In Massachusetts, there is no one-size-fits all bankruptcy.  Even though Massachusetts law offers a more generous exemption package, federal law may be best for different filers for so many reasons. Thorough research of both sets of exemptions and all assets are critical, before making decisions. Attorneys can remove uncertainty, confusion and doubt and help you determine the best way to protect your home, your car and your personal property.

Hiring a competent, experienced bankruptcy lawyer to handle your case will save not only you a headache, but it may also end up saving you money. When everything is completed properly the first time, bankruptcy attorneys save you money. Mistakes are costly. Mistakes not only affect your time, but your finances and may end up costing your case.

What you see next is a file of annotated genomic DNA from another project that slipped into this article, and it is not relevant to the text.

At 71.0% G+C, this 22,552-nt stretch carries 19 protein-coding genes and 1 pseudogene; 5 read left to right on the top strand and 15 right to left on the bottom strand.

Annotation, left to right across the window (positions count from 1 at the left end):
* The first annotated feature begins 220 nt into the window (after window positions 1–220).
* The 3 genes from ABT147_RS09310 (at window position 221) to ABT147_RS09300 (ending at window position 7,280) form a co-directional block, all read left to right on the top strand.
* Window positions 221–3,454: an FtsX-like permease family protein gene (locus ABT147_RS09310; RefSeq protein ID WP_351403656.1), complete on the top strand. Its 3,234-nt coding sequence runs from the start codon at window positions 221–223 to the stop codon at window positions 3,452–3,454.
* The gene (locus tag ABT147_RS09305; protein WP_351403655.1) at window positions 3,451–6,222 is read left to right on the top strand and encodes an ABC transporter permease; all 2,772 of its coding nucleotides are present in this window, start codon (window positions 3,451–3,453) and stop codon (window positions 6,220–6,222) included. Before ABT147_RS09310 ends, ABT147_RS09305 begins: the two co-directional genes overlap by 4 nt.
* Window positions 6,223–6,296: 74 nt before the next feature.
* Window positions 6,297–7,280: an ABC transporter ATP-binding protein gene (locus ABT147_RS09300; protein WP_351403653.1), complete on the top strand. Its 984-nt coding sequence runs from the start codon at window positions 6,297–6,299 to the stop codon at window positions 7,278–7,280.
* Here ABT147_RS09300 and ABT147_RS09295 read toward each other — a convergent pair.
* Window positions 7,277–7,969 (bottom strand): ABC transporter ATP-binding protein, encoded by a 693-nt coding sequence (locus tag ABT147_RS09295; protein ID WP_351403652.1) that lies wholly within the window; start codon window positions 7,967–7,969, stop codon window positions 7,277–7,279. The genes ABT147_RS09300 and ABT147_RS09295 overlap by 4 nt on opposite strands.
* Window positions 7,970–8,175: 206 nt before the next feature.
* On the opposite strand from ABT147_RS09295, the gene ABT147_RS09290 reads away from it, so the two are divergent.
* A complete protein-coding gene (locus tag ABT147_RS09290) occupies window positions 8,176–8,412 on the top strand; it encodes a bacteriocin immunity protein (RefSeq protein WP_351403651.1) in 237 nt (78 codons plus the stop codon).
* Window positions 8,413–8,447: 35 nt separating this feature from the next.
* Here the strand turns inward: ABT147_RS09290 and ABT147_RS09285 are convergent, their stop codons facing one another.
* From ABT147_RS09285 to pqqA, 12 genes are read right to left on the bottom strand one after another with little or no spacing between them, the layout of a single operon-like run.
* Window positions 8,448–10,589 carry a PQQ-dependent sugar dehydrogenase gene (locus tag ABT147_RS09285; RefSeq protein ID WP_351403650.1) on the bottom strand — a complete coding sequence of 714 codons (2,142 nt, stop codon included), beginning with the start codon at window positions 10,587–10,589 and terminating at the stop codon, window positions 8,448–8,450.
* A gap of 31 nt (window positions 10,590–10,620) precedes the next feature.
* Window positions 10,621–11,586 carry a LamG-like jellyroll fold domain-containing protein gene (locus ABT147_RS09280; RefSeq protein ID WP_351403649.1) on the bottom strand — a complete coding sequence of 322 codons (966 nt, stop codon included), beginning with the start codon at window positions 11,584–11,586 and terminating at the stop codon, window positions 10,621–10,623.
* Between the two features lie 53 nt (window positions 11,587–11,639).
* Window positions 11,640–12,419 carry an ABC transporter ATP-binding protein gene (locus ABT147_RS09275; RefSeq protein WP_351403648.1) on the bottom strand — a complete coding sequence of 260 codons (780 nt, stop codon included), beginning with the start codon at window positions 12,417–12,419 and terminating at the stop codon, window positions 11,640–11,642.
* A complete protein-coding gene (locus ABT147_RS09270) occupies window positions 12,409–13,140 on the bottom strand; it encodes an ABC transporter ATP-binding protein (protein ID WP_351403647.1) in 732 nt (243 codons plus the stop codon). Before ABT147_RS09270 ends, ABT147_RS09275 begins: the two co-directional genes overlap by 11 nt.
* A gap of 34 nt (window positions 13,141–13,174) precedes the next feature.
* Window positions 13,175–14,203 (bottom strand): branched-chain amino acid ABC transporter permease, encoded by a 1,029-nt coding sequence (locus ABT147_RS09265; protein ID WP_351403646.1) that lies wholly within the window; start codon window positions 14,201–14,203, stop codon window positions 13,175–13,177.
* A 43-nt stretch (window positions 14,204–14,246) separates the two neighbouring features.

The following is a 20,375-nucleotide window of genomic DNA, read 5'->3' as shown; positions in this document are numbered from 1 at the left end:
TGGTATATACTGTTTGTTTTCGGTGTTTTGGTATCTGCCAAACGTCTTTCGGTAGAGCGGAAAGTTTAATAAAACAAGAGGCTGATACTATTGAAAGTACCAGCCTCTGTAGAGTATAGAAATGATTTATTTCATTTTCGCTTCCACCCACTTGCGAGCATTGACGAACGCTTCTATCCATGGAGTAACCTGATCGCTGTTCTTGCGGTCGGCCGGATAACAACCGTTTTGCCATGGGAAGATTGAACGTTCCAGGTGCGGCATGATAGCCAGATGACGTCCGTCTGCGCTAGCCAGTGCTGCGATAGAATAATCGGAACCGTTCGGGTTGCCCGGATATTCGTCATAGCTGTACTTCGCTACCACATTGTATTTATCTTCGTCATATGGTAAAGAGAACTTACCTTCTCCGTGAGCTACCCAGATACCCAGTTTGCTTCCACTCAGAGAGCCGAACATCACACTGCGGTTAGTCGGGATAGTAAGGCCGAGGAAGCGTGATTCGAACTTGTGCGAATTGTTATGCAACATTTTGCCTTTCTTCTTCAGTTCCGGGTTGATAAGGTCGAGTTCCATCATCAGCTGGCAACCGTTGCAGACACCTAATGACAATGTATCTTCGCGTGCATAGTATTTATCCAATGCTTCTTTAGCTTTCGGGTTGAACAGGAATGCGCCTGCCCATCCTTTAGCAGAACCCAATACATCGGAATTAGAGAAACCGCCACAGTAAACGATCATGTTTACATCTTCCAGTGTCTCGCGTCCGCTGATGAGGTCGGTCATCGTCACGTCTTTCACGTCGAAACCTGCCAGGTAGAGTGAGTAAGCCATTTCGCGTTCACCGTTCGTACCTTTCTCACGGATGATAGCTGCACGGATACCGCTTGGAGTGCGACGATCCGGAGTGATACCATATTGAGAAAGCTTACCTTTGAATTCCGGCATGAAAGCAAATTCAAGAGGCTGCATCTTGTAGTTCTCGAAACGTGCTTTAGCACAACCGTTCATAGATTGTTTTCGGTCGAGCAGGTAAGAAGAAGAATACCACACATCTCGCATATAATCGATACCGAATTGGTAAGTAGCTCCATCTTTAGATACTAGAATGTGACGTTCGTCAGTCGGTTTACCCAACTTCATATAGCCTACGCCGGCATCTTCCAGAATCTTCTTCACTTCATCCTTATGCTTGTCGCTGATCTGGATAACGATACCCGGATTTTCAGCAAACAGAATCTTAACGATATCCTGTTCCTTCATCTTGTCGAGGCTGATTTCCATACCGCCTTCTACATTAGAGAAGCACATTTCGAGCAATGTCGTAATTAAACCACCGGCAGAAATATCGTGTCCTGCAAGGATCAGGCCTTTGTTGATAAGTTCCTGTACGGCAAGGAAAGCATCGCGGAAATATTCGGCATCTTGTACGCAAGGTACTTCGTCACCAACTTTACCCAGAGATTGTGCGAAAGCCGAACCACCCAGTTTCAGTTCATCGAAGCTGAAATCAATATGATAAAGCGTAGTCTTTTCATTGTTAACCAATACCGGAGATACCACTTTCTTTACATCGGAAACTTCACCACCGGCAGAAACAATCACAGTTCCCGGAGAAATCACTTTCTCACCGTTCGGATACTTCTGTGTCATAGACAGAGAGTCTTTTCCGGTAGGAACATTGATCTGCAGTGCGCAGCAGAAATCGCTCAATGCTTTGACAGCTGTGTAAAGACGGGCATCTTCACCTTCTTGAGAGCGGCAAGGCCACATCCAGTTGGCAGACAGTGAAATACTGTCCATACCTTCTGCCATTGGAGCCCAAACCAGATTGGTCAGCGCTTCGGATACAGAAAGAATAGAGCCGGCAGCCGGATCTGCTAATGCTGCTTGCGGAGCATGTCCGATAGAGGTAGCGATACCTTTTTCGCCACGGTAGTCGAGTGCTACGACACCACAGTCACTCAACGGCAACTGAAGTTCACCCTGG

Speak to an attorney who offers a free first consultation. Earlier I wrote about, “how to find an experienced and vetted attorney, FREE!”  This offers good advice on how to find an attorney on a budget or pro-bono (which means free).  Best of luck to you.

*NOTE: All the bankruptcy exemptions mentioned, above, may differ and are subject to change on or before April 2019.

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The Law Office of Ginger B. Kelly is now accepting new clients.  Call and schedule your first appointment.  We are a small law office offering your first confidential consultation, absolutely free of charge.

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ABOUT ME:  Attorney Kelly is an attorney in good standing, licensed to practice in both the Federal District and State Courts of Massachusetts and Rhode Island. Her law practice is focused on consumer debt, finance, bankruptcy and District Court matters. Attorney Kelly is experienced in both criminal and civil trial work. On a personal note, Attorney Kelly enjoys writing and other things, like conservation and agriculture.

To find out more, visit, www.attorneykelly.com, visit us at Ginger B. Kelly on Facebook or feel free to call us at (508) 784-1444.